Album Review: Kendrick’s To Pimp a Butterfly

March 18, 2015 4:27 PM

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Album Review: Kendrick’s To Pimp a Butterfly

It was a misunderstanding — almost a clerical error — the way the gifted Compton rapper Kendrick Lamar got to be famous in the first place: He made a very incisive song about inner-city alcoholism that a lot of people mistook for a party anthem. It was called “Swimming Pools (Drank),” and I saw him play it the first time I was sent to cover his live show, at an absurdly lavish party thrown in the lobby of a planetarium to celebrate the cosmically named new scent of a popular-selling body spray. Lamar’s set was short and, presumably, generously compensated. While he played, people in rented astronaut suits traversed the floor with trays of Champagne; a rumor circulated that the company was raffling off a trip to space. These are the kinds of scenes some aspiring rappers dream of inhabiting, but Kendrick Lamar has never been that kind of rapper. He doesn’t even consider himself a rapper, really; he told Stephen Colbert in an interview late last year that he prefers the term writer. And like many who claim that particular mantle, Lamar often wears a spacey, inwardly focused expression and oscillates between a vibe of jumpy anxiety and near-monastic calm. That was definitely what he projected that night at the planetarium; as people lifted their glasses to the repeated word “DRANK,” Lamar seemed a little puzzled and radiated this sense that he did not really know what to do with himself now that he was a superstar. “Like Barack Obama,” a Billboard writer remarked a little while later, in a recent cover story, “Lamar is an introvert with an extrovert’s job.”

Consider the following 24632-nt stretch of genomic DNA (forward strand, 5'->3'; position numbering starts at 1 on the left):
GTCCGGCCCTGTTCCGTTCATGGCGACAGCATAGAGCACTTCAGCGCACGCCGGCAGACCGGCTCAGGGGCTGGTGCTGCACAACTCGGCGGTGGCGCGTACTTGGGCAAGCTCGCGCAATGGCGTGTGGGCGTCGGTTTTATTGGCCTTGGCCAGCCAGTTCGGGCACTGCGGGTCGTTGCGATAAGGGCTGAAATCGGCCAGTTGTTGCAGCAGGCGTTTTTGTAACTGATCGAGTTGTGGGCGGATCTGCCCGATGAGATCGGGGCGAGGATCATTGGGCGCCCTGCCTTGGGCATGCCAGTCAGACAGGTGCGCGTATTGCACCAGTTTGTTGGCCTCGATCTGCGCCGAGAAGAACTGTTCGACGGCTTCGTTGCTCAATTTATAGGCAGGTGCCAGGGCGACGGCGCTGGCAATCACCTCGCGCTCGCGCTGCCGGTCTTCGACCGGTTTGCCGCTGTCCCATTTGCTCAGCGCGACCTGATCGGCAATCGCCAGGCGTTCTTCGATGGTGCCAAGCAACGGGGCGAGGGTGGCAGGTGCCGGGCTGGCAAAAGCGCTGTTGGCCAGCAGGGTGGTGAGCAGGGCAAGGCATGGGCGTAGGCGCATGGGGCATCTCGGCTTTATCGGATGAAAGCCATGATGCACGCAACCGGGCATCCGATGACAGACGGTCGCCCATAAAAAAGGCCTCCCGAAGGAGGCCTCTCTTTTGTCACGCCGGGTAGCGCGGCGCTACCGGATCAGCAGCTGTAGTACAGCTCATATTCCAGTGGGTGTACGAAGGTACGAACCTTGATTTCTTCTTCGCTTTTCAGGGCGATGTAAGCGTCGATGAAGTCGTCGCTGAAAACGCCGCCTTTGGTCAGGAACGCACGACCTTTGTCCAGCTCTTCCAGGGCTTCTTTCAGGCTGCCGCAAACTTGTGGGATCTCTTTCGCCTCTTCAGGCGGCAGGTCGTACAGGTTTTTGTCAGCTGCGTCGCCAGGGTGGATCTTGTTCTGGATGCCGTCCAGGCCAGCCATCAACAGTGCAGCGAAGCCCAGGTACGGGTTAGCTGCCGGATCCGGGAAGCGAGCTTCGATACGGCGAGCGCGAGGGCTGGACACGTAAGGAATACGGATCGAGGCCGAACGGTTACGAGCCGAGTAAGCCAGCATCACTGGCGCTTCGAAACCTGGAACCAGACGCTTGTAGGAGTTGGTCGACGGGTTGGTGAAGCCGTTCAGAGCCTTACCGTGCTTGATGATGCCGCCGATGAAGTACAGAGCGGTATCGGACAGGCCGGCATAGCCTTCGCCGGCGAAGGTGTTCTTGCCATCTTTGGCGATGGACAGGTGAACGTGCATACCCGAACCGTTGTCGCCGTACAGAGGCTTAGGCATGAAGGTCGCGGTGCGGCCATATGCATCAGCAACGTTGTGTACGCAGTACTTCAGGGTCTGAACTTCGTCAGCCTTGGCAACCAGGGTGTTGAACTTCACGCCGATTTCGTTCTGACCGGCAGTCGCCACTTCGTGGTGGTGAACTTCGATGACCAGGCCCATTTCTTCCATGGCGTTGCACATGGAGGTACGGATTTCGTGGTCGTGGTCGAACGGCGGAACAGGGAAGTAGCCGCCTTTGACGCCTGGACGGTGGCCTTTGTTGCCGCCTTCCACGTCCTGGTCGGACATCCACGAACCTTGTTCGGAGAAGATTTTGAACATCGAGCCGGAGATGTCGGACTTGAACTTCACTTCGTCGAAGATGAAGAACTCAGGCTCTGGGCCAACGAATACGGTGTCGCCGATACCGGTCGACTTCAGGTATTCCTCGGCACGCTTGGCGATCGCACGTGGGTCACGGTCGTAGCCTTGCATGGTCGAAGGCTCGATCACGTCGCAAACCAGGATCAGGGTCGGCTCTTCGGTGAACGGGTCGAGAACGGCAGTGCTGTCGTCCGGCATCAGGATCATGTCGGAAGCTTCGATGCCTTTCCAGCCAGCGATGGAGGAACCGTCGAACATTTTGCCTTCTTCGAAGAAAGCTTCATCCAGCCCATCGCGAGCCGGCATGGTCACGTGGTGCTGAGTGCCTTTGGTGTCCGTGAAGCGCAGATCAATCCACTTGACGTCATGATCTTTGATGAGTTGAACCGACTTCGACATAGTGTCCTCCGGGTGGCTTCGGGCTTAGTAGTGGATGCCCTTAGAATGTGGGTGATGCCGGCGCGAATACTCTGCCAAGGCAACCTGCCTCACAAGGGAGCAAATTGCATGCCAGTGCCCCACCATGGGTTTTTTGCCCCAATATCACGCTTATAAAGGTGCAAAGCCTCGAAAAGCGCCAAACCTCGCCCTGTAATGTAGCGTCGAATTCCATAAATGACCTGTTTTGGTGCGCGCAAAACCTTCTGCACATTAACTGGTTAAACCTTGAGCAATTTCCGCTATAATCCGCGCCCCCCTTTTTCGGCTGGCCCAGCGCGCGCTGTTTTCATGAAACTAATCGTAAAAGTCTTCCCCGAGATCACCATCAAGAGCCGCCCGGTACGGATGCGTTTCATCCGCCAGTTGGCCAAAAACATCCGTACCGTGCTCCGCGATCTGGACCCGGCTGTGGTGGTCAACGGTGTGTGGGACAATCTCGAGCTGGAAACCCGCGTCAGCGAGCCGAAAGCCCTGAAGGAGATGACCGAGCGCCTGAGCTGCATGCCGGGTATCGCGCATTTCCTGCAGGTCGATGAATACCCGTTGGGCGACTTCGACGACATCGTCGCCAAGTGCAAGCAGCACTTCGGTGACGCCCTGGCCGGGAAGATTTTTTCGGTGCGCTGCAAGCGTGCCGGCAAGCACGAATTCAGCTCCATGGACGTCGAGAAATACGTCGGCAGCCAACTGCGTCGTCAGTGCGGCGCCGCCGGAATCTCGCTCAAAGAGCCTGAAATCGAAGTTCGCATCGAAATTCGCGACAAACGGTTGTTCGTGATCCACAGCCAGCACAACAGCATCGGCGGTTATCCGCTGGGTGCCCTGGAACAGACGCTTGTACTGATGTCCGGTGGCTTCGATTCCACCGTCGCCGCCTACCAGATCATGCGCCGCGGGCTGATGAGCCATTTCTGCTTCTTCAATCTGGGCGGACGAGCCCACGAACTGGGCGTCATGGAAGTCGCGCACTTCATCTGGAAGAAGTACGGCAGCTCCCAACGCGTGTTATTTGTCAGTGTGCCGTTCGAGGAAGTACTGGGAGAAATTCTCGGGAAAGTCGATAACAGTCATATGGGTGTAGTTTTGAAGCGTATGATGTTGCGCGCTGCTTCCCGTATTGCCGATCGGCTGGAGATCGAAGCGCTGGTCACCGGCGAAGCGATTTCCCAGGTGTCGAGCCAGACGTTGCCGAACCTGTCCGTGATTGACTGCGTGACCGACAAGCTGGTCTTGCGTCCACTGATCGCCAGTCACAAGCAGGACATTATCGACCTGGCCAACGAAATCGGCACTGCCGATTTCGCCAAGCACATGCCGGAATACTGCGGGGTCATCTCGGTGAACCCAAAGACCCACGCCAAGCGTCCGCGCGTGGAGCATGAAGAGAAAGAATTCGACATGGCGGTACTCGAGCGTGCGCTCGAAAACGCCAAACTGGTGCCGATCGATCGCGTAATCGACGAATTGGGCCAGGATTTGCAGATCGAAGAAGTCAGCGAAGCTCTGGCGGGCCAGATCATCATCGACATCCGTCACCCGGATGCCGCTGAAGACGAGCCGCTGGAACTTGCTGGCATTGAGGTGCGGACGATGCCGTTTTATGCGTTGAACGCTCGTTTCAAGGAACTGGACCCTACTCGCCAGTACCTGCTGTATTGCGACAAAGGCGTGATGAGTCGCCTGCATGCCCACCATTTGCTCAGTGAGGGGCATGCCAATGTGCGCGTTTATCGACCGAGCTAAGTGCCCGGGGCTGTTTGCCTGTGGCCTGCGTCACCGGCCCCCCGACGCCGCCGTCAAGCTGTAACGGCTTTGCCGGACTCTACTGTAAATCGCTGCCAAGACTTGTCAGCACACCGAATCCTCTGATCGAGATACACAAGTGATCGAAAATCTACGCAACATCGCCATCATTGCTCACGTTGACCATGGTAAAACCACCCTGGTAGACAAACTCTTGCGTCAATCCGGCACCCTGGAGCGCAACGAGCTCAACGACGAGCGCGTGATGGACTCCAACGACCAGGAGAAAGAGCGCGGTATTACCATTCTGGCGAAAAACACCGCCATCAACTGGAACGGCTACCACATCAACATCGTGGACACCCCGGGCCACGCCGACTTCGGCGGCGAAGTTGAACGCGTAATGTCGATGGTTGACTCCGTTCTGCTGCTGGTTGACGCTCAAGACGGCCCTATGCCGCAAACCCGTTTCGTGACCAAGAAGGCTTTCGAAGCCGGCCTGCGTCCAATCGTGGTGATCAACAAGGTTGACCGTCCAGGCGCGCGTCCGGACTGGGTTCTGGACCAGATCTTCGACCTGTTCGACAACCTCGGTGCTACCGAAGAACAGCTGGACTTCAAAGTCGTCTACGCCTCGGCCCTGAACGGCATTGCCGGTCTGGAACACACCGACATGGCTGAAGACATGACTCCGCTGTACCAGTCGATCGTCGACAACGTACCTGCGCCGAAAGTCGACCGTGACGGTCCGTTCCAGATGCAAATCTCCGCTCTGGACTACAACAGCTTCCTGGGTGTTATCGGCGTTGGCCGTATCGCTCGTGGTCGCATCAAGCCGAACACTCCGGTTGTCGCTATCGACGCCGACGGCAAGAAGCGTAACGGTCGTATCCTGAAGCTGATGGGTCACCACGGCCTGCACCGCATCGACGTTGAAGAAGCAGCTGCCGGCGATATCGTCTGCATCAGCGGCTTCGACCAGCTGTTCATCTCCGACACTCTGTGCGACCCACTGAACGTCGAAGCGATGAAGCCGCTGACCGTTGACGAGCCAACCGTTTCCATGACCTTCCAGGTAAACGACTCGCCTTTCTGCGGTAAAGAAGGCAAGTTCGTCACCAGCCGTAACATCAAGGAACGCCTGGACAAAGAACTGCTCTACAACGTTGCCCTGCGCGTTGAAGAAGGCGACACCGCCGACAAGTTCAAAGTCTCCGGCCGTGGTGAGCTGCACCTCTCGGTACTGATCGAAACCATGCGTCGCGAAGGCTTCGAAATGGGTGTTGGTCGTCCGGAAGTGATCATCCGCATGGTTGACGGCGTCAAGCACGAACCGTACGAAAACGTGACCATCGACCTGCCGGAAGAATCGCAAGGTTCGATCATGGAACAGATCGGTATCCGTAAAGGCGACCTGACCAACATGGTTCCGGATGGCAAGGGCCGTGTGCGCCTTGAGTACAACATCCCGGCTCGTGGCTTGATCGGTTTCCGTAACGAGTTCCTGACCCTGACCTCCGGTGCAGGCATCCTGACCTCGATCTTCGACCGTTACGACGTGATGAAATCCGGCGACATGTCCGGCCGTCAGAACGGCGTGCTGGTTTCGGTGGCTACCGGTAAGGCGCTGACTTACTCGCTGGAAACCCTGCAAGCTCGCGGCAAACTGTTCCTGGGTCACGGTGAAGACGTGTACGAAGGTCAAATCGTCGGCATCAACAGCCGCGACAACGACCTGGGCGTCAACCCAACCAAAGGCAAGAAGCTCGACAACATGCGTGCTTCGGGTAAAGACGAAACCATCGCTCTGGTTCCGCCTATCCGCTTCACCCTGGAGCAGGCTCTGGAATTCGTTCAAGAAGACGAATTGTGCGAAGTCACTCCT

But judging by his staggering and incendiary sophomore album, To Pimp a Butterfly, Lamar is done conforming to anybody else’s job description. It is a work of focused intensity — one of the most incisive and imperatively timed records about race in recent musical memory. You can tell that Lamar does...

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